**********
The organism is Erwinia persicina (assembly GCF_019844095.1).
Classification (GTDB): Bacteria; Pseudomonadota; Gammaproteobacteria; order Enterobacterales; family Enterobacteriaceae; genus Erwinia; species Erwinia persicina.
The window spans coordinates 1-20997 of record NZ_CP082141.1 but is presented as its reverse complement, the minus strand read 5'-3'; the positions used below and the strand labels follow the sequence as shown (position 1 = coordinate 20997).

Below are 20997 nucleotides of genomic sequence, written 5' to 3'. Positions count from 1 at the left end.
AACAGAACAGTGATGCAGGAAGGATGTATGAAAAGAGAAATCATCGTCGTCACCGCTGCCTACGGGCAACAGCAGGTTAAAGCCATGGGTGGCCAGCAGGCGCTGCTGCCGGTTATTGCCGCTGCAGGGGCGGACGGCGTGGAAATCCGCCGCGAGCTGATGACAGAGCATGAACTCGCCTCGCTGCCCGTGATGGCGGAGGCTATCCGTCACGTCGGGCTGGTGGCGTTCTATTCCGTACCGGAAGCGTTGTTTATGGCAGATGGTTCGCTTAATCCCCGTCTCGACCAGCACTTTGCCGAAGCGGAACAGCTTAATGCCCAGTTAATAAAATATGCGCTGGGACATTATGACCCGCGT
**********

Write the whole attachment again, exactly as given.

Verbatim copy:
The organism is Erwinia persicina (assembly GCF_019844095.1).
Classification (GTDB): Bacteria; Pseudomonadota; Gammaproteobacteria; order Enterobacterales; family Enterobacteriaceae; genus Erwinia; species Erwinia persicina.
The window spans coordinates 1-20997 of record NZ_CP082141.1 but is presented as its reverse complement, the minus strand read 5'-3'; the positions used below and the strand labels follow the sequence as shown (position 1 = coordinate 20997).

Below are 20997 nucleotides of genomic sequence, written 5' to 3'. Positions count from 1 at the left end.
AACAGAACAGTGATGCAGGAAGGATGTATGAAAAGAGAAATCATCGTCGTCACCGCTGCCTACGGGCAACAGCAGGTTAAAGCCATGGGTGGCCAGCAGGCGCTGCTGCCGGTTATTGCCGCTGCAGGGGCGGACGGCGTGGAAATCCGCCGCGAGCTGATGACAGAGCATGAACTCGCCTCGCTGCCCGTGATGGCGGAGGCTATCCGTCACGTCGGGCTGGTGGCGTTCTATTCCGTACCGGAAGCGTTGTTTATGGCAGATGGTTCGCTTAATCCCCGTCTCGACCAGCACTTTGCCGAAGCGGAACAGCTTAATGCCCAGTTAATAAAATATGCGCTGGGACATTATGACCCGCGT